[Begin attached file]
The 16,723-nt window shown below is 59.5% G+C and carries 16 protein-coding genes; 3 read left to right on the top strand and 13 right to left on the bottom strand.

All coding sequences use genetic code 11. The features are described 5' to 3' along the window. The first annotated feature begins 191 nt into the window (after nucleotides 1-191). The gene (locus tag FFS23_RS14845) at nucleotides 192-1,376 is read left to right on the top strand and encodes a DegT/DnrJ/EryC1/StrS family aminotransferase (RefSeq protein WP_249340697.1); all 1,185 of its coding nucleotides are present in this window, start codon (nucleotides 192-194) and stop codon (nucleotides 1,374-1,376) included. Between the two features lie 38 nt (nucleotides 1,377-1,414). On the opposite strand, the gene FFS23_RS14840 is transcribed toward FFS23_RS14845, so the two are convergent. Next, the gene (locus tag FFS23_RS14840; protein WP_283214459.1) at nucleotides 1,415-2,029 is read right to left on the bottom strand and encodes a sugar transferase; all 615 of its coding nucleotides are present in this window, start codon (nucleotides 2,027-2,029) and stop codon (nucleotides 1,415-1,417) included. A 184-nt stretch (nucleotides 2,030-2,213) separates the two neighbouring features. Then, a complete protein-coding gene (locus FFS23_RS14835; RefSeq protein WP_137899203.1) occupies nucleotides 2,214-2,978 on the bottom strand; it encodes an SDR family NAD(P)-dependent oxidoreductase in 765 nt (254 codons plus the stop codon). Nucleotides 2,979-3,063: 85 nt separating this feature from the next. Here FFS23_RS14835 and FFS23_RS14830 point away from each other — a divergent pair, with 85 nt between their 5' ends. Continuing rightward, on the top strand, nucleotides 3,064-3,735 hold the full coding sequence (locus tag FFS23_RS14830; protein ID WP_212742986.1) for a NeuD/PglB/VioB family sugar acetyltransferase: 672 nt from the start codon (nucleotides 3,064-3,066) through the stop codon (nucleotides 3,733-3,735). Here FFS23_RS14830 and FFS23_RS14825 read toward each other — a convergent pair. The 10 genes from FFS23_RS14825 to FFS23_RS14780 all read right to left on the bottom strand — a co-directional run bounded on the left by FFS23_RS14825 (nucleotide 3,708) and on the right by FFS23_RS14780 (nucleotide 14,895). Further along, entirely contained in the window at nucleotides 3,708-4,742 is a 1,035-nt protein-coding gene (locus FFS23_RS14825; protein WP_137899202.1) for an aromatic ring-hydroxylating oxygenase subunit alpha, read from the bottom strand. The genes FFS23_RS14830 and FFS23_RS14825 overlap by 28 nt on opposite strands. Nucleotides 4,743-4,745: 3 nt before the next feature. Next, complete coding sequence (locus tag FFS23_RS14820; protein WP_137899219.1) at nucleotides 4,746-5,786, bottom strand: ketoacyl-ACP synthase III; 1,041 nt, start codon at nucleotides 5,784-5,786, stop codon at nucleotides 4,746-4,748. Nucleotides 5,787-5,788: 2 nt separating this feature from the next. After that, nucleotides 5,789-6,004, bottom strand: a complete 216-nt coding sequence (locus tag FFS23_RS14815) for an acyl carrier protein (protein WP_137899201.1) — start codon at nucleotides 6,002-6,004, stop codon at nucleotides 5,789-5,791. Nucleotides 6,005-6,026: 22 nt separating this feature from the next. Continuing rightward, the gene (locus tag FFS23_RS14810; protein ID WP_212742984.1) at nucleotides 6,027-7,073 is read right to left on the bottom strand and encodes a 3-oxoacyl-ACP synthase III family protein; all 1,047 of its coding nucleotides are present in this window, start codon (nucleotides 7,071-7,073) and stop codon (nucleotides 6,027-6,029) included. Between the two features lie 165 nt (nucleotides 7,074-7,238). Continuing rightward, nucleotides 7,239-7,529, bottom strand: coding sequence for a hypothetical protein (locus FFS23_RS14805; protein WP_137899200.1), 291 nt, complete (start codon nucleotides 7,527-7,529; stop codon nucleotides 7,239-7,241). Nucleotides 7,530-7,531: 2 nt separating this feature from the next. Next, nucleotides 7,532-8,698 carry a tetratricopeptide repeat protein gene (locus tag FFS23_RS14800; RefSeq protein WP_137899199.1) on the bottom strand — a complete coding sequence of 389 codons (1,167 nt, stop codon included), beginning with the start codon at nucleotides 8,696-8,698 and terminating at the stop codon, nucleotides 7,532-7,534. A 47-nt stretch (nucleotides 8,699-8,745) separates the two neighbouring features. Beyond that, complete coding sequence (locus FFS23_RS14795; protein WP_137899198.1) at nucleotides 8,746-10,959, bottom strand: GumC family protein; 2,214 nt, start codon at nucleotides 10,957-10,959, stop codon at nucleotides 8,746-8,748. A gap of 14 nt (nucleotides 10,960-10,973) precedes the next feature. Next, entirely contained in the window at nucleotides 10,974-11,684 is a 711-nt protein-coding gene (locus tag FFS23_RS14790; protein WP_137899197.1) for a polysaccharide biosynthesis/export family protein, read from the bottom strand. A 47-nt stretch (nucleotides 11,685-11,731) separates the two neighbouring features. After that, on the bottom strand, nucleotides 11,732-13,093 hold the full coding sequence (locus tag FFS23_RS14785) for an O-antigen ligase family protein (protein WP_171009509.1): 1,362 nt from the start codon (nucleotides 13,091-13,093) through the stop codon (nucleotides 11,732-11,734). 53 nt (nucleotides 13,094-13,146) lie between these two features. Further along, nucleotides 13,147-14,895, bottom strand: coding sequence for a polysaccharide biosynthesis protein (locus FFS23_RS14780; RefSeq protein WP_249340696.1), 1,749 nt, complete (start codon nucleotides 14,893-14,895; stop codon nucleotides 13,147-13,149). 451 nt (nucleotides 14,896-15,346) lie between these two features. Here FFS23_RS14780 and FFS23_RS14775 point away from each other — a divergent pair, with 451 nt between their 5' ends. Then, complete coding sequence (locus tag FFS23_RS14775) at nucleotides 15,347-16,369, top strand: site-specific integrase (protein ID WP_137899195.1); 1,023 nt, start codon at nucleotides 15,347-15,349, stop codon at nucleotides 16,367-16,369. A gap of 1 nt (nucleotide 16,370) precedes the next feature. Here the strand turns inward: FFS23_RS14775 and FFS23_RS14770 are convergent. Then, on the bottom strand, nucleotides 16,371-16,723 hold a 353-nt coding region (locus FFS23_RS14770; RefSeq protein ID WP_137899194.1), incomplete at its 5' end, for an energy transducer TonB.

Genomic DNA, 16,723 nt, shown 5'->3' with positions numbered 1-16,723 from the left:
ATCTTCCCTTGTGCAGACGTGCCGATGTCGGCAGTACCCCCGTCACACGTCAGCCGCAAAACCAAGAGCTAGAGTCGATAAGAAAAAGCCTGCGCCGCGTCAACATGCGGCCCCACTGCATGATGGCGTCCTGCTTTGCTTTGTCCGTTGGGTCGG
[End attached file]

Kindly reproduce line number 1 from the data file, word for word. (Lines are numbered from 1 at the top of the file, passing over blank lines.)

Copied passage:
The 16,723-nt window shown below is 59.5% G+C and carries 16 protein-coding genes; 3 read left to right on the top strand and 13 right to left on the bottom strand.